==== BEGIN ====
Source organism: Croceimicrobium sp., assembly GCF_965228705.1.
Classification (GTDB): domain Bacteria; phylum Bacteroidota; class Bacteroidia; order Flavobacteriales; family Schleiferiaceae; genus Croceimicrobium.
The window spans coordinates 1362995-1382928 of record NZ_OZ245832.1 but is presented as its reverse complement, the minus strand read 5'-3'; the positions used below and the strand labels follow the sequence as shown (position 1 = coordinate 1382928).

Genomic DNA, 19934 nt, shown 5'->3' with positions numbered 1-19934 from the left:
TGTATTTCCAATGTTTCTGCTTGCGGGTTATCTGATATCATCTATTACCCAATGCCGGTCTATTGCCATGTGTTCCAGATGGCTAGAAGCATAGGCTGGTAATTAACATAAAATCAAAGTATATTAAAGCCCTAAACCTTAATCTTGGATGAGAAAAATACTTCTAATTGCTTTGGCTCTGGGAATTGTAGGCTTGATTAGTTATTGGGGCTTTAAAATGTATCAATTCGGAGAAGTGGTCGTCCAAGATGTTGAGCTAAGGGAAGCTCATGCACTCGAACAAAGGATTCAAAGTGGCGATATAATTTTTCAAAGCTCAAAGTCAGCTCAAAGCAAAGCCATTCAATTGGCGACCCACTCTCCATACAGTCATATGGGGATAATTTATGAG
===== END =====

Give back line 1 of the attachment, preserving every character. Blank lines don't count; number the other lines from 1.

Source organism: Croceimicrobium sp., assembly GCF_965228705.1.